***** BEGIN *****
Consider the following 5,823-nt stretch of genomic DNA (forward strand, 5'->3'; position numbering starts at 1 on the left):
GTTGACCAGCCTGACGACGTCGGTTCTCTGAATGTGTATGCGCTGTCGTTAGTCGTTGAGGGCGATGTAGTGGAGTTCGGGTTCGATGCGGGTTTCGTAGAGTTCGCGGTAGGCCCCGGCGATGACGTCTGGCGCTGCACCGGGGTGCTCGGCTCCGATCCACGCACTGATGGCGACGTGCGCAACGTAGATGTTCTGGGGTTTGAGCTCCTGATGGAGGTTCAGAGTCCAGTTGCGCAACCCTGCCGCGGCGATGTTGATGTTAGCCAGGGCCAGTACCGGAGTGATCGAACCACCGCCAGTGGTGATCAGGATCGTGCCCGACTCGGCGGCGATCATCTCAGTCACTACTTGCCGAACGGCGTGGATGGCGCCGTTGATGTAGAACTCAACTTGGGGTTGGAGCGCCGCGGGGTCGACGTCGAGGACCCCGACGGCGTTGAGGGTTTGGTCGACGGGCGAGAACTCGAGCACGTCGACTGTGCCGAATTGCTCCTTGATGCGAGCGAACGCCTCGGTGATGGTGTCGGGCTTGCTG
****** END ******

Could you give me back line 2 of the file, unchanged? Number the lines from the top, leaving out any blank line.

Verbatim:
GTTGACCAGCCTGACGACGTCGGTTCTCTGAATGTGTATGCGCTGTCGTTAGTCGTTGAGGGCGATGTAGTGGAGTTCGGGTTCGATGCGGGTTTCGTAGAGTTCGCGGTAGGCCCCGGCGATGACGTCTGGCGCTGCACCGGGGTGCTCGGCTCCGATCCACGCACTGATGGCGACGTGCGCAACGTAGATGTTCTGGGGTTTGAGCTCCTGATGGAGGTTCAGAGTCCAGTTGCGCAACCCTGCCGCGGCGATGTTGATGTTAGCCAGGGCCAGTACCGGAGTGATCGAACCACCGCCAGTGGTGATCAGGATCGTGCCCGACTCGGCGGCGATCATCTCAGTCACTACTTGCCGAACGGCGTGGATGGCGCCGTTGATGTAGAACTCAACTTGGGGTTGGAGCGCCGCGGGGTCGACGTCGAGGACCCCGACGGCGTTGAGGGTTTGGTCGACGGGCGAGAACTCGAGCACGTCGACTGTGCCGAATTGCTCCTTGATGCGAGCGAACGCCTCGGTGATGGTGTCGGGCTTGCTG